<span class="mw-page-title-main">Army of the Tennessee</span> Unit of the Union Army during the American Civil War

The Army of the Tennessee was a Union army in the Western Theater of the American Civil War, named for the Tennessee River.

<span class="mw-page-title-main">Army of the Cumberland</span> Principal Union army unit in the Western Theater of the American Civil War

The Army of the Cumberland was one of the principal Union armies in the Western Theater during the American Civil War. It was originally known as the Army of the Ohio.

<span class="mw-page-title-main">Turning point of the American Civil War</span> Overview about the turning point of the American Civil War

There is widespread disagreement among historians about the turning point of the American Civil War. A turning point in this context is an event that occurred during the conflict after which most modern scholars would agree that the eventual outcome was inevitable. While the Battle of Gettysburg in July 1863 is the event most widely cited as the military climax of the American Civil War, there were several other decisive battles and events throughout the war which have been proposed as turning points. These events are presented here in chronological order. Only the positive arguments for each are given.

<span class="mw-page-title-main">Gordon Granger</span> American military officer (1821–1876)

Gordon Granger was a career U.S. Army officer and a Union general during the American Civil War, where he distinguished himself at the Battle of Chickamauga.

<span class="mw-page-title-main">XVII Corps (Union Army)</span> Division of the Union Army during the American Civil War

XVII Corps was a corps of the Union Army during the American Civil War. It was organized December 18, 1862 as part of Ulysses S. Grant's Army of the Tennessee. It was most notably commanded by Maj. Gen. James B. McPherson and Maj. Gen. Francis P. Blair II, and served in the Western Theater.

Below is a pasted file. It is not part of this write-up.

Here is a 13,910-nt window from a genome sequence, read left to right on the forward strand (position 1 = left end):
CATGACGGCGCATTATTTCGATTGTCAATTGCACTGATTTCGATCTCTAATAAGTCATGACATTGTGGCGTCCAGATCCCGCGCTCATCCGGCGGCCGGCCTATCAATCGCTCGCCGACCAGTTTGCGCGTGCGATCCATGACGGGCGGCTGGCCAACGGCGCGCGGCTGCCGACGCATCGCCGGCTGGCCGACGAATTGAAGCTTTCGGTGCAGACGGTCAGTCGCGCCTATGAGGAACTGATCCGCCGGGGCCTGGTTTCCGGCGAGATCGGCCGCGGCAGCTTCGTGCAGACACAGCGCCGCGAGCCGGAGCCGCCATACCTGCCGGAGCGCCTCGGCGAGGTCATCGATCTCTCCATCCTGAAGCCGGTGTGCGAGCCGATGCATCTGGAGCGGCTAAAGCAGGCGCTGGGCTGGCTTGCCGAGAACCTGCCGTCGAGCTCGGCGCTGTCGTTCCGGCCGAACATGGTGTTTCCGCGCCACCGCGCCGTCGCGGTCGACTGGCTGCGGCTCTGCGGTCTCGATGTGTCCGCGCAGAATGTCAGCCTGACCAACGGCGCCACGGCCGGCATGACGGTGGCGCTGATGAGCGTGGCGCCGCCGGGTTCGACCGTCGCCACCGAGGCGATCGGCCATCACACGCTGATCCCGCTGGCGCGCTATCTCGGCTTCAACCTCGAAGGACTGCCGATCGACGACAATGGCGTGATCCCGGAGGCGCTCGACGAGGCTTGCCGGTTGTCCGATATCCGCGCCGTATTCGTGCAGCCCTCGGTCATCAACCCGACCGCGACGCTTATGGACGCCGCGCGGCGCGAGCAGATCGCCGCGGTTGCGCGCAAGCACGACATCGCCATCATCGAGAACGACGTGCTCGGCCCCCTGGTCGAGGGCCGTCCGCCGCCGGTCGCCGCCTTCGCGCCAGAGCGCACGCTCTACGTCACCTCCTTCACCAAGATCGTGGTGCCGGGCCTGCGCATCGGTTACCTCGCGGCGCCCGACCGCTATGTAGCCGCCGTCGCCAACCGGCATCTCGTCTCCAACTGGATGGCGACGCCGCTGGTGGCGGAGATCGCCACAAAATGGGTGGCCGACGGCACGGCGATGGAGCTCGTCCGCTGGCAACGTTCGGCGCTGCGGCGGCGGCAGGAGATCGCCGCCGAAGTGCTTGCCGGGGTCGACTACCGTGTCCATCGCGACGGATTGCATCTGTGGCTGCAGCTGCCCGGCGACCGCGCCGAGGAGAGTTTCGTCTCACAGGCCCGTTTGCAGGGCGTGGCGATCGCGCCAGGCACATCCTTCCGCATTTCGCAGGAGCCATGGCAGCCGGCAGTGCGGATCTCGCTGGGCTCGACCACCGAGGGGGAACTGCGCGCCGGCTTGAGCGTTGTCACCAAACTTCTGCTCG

<span class="mw-page-title-main">Troop engagements of the American Civil War, 1863</span>

The following engagements took place in the year 1863 during the American Civil War. During the year, Union forces captured the Confederate cities of Vicksburg and Port Hudson, giving them complete control over the Mississippi River, while forcing Confederates out of the North following the Battle of Gettysburg.

<span class="mw-page-title-main">Battle of Ringgold Gap</span> Battle of the American Civil War

The Battle of Ringgold Gap was fought November 27, 1863, outside the town of Ringgold, Georgia, by the Confederate and Union armies during the American Civil War. Part of the Chattanooga Campaign, it followed a heavy Confederate loss at the Battle of Missionary Ridge from which General Braxton Bragg's artillery and wagon trains were forced to retreat south. The five hour Battle of Ringgold Gap resulted in the Confederate victory of Major General Patrick R. Cleburne and gave the Army of Tennessee safe passage to retreat through the Ringgold Gap mountain pass.

<span class="mw-page-title-main">Western theater of the American Civil War</span> American Civil War area of operations

The western theater of the American Civil War encompassed major military operations in the states of Alabama, Georgia, Florida, Mississippi, North Carolina, Kentucky, South Carolina and Tennessee, as well as Louisiana east of the Mississippi River. Operations on the coasts of these states, except for Mobile Bay, are considered part of the Lower Seaboard Theater. Most other operations east of the Appalachian Mountains are part of the eastern theater. Operations west of the Mississippi River took place in the trans-Mississippi theater.